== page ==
Along with the experimental poetry, Tonks had a sideline in writing novels. She saw them as her more commercial front of operation and they were reviewed at the time as comic fiction, satires of Sixties London. In recent years, a coterie of Tonks-converts have been agitating for these long out of print, incredibly hard-to-find-secondhand / prohibitively-expensive-if-you-do novels as lost classics of the decade.  You can hear two of these enthusiasts - Jennifer Hodgson and Stewart Leeenthusing on this podcast Backlisted. Where at approximately 56 minutes in you can in fact hear a small snippet of  Radiophonic Tonks.  

The campaign seems to have led, directly or indirectly, to the reissue of  The Bloater - originally published by The Bodley Head in 1968  earlier this year as a Vintage Classic. Hodgson's review for New Left Review got me intrigued enough to pick up the mauve paperback while in London last month. I read most of it while holed up in our Islington AirB'n'B while recovering from a nasty bout of food poisoning, while the beautiful weather streamed through the huge windows. That seemed appropriate as The Bloater is a London novel that takes place in the summer. My gastric distress fit the unsettled feeling of the prose, with its heightened sensitivity to all things bodily and gastronomic.  The title of the book comes from a cured herring with a pungent odour - but is also the main character's nickname for one of her would-be paramours, whose strong aroma lingers after his visits.    

Part of the interest of The Bloater for the Radiophonic fiend is that there's a character based on Delia Derbyshire in it.  Jenny is a colleague and a confidante to the protagonist, a musician / radio producer called Min. A couple of scenes take place in "The Electronic Sound Workshop". 


Those nine and a half pages are not really reason enough to buy the book, though. What is?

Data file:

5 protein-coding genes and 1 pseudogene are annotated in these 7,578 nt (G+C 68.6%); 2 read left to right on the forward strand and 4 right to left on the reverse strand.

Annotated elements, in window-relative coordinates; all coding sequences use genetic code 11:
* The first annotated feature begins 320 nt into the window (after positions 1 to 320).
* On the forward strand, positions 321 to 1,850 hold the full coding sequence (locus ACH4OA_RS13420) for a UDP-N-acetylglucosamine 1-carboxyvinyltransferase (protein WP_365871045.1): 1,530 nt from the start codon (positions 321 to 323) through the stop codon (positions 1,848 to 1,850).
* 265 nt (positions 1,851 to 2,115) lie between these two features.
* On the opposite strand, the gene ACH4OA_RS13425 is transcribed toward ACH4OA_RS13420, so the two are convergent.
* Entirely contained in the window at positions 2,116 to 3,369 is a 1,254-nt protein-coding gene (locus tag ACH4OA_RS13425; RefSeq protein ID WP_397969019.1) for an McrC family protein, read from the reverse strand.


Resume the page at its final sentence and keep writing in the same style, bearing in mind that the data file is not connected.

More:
Well, at first, I really wasn't sure. It took me a while to get on with Tonks's style, to get the hang of it. The writing initially feels frightfully mannered. "Brittle" is a word that reviewers often use. "Arch" also fits. The prose feels like - or even smells like - an emanation of the personality of Min, who's magnetic but not exactly likeable. Every interaction with an Other has a kind of pettish, catty quality, a flip flirtatiousness that feels (with her various male love interests) mildly sadistic.  The writing also has a  elliptical quality that reminds me a little of Wyndham Lewis's disjointed modernism but suffused with the personality of Oscar Wilde or a Wilde character (same difference).  It can often feel like bits of information that would make a smoother read have been rubbed out with a capricious eraser. I kept trying to think who  and what it reminded me of and suddenly it hit me: Morrissey and Autobiography. That quippy tone, wilful indirection, and contorted syntax. There's the same (very Wildean) inversion of seriousness: tiny defects in others, trivial inconveniences or setbacks, are monstrously inflated and absurdly bemoaned; the actual tragic is danced past blithely.  Min is not unlike the demanding, impossible, amuse-me-NOW heroine in that early  Smiths B-side "Wonderful Woman."